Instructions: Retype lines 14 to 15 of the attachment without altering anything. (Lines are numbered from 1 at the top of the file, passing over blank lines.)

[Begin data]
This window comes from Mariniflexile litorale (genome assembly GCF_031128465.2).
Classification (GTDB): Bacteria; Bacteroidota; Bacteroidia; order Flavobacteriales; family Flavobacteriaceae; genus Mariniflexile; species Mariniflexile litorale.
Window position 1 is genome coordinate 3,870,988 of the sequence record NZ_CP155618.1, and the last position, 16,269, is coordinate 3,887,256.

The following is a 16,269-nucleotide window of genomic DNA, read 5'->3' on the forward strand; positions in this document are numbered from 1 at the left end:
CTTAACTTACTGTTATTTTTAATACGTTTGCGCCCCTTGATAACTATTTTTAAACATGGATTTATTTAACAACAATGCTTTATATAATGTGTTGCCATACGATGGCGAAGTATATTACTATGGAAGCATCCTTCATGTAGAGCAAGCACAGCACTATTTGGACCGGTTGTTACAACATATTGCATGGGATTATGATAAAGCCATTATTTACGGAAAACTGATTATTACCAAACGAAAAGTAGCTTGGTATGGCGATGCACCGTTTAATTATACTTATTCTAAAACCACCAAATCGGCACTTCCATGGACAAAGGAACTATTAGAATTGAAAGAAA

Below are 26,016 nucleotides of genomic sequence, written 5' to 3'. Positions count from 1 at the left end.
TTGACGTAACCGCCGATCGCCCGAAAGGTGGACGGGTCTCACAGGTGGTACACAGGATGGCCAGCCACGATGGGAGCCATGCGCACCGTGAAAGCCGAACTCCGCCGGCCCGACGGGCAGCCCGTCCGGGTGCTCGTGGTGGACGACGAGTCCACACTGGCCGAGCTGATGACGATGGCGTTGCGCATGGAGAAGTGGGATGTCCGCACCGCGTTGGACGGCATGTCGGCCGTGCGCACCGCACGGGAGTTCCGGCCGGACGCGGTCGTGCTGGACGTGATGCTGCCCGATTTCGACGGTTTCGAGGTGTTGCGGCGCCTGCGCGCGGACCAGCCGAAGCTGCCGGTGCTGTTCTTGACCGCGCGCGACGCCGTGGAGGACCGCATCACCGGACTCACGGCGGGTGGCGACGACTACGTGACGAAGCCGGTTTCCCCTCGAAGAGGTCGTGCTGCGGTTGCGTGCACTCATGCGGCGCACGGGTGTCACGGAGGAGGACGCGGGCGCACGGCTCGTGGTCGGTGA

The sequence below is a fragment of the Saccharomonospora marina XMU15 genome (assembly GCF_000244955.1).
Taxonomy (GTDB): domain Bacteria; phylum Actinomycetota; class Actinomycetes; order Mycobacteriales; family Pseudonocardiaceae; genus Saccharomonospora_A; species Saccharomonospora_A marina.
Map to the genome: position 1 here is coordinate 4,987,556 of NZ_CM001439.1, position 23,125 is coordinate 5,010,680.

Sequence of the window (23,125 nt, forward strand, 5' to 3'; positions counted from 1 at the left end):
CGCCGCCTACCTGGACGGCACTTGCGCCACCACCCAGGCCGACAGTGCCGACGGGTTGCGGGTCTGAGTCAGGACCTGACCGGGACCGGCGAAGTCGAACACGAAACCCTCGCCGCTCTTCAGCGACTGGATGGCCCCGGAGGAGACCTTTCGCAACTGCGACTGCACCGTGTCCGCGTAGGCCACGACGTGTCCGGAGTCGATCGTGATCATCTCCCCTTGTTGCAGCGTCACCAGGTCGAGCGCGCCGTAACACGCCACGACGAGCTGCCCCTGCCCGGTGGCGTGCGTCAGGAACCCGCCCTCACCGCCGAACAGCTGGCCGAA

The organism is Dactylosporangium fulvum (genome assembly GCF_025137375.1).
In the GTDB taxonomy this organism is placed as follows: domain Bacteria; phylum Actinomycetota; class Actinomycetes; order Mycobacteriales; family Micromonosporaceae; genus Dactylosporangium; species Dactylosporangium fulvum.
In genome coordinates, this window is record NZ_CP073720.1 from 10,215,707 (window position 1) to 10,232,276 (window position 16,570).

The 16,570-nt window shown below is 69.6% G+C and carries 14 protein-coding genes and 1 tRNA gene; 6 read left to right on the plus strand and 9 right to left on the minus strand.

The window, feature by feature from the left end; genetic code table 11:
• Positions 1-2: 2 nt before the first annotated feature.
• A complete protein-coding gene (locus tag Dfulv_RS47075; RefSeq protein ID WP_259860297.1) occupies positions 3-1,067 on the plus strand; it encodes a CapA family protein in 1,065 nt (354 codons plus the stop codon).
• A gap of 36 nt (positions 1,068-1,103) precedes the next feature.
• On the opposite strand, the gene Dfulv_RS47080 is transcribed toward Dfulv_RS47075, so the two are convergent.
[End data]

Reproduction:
In the GTDB taxonomy this organism is placed as follows: domain Bacteria; phylum Actinomycetota; class Actinomycetes; order Mycobacteriales; family Micromonosporaceae; genus Dactylosporangium; species Dactylosporangium fulvum.
In genome coordinates, this window is record NZ_CP073720.1 from 10,215,707 (window position 1) to 10,232,276 (window position 16,570).